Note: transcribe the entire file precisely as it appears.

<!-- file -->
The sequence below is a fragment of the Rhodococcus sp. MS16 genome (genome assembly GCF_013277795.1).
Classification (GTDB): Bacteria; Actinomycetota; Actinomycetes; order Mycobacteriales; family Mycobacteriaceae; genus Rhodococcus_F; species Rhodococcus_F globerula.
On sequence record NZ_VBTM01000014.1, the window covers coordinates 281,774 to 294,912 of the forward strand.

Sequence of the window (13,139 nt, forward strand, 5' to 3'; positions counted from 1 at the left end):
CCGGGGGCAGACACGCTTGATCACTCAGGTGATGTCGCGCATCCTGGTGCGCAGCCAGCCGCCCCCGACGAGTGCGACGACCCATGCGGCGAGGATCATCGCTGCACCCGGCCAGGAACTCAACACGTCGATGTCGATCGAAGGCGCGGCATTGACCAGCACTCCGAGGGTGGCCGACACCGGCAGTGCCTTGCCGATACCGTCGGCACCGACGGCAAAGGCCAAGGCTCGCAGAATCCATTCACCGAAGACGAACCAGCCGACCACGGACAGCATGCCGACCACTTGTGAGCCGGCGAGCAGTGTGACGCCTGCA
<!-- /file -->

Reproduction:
The sequence below is a fragment of the Rhodococcus sp. MS16 genome (genome assembly GCF_013277795.1).
Classification (GTDB): Bacteria; Actinomycetota; Actinomycetes; order Mycobacteriales; family Mycobacteriaceae; genus Rhodococcus_F; species Rhodococcus_F globerula.
On sequence record NZ_VBTM01000014.1, the window covers coordinates 281,774 to 294,912 of the forward strand.

Sequence of the window (13,139 nt, forward strand, 5' to 3'; positions counted from 1 at the left end):
CCGGGGGCAGACACGCTTGATCACTCAGGTGATGTCGCGCATCCTGGTGCGCAGCCAGCCGCCCCCGACGAGTGCGACGACCCATGCGGCGAGGATCATCGCTGCACCCGGCCAGGAACTCAACACGTCGATGTCGATCGAAGGCGCGGCATTGACCAGCACTCCGAGGGTGGCCGACACCGGCAGTGCCTTGCCGATACCGTCGGCACCGACGGCAAAGGCCAAGGCTCGCAGAATCCATTCACCGAAGACGAACCAGCCGACCACGGACAGCATGCCGACCACTTGTGAGCCGGCGAGCAGTGTGACGCCTGCA